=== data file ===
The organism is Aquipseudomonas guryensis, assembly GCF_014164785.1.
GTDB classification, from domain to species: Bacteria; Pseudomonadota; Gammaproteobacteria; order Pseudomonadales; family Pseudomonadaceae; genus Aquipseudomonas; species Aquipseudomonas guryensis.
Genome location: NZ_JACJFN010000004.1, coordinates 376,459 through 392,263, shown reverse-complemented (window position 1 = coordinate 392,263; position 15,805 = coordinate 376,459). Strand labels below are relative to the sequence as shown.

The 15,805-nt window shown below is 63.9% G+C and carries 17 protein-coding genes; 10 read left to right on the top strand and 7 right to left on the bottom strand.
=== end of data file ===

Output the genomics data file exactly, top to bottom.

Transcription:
The organism is Aquipseudomonas guryensis, assembly GCF_014164785.1.
GTDB classification, from domain to species: Bacteria; Pseudomonadota; Gammaproteobacteria; order Pseudomonadales; family Pseudomonadaceae; genus Aquipseudomonas; species Aquipseudomonas guryensis.
Genome location: NZ_JACJFN010000004.1, coordinates 376,459 through 392,263, shown reverse-complemented (window position 1 = coordinate 392,263; position 15,805 = coordinate 376,459). Strand labels below are relative to the sequence as shown.

The 15,805-nt window shown below is 63.9% G+C and carries 17 protein-coding genes; 10 read left to right on the top strand and 7 right to left on the bottom strand.